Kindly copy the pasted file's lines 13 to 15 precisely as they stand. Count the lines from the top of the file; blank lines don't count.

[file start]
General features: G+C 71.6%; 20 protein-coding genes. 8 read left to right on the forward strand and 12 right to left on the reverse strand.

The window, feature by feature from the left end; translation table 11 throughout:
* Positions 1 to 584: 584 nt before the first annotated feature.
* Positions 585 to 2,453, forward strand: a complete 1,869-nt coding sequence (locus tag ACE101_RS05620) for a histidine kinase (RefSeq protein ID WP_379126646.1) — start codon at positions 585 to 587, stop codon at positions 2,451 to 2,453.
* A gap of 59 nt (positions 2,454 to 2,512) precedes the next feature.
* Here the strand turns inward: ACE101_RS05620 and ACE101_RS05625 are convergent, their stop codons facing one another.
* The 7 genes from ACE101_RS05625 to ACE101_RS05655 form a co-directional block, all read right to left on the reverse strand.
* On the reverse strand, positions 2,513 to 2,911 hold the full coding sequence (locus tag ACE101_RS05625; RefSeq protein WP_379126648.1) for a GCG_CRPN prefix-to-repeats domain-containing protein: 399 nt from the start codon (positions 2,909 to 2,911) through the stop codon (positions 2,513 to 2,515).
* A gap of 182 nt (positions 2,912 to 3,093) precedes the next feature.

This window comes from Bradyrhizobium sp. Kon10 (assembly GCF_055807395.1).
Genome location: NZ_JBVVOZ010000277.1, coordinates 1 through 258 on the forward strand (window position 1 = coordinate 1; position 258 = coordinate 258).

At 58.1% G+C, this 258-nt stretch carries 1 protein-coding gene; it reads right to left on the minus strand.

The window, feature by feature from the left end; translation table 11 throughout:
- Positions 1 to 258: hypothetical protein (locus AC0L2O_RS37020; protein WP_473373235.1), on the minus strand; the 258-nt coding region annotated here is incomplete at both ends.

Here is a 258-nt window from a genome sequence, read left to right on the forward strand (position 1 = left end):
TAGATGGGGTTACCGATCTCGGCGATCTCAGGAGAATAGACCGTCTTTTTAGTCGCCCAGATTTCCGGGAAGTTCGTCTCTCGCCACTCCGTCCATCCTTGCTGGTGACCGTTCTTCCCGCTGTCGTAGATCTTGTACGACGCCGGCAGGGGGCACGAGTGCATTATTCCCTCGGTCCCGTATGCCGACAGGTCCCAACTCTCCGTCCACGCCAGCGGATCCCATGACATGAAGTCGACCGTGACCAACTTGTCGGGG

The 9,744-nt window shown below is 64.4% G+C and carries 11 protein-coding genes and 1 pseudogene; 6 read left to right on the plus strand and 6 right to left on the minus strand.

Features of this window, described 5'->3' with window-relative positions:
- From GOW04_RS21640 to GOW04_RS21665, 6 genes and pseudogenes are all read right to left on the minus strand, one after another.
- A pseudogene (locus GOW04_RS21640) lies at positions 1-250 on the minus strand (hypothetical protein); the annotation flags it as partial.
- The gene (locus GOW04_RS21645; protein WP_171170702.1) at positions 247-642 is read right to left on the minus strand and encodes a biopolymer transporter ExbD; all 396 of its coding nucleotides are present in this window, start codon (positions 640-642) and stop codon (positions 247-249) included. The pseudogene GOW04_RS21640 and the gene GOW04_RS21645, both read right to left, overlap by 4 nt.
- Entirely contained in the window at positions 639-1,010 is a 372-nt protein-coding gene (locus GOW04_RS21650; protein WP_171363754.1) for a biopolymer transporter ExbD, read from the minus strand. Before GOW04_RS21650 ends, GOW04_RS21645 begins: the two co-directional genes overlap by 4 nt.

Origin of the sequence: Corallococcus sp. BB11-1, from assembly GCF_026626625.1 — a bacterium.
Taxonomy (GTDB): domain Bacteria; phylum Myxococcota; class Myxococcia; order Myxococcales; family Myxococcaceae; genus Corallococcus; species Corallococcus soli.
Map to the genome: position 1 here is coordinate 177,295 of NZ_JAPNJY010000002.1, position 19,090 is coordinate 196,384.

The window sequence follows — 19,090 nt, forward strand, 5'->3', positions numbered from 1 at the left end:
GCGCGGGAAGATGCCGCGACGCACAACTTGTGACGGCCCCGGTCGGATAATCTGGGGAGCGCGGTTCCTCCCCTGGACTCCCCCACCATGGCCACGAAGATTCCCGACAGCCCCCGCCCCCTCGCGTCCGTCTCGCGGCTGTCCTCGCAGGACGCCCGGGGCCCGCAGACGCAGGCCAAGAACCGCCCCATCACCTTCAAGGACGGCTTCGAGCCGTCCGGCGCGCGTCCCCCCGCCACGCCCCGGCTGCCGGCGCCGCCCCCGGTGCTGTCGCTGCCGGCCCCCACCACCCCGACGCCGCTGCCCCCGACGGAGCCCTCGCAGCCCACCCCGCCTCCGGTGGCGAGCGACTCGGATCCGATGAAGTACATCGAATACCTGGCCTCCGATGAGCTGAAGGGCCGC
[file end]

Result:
The window, feature by feature from the left end; translation table 11 throughout:
- Positions 1 to 258: hypothetical protein (locus AC0L2O_RS37020; protein WP_473373235.1), on the minus strand; the 258-nt coding region annotated here is incomplete at both ends.

Here is a 258-nt window from a genome sequence, read left to right on the forward strand (position 1 = left end):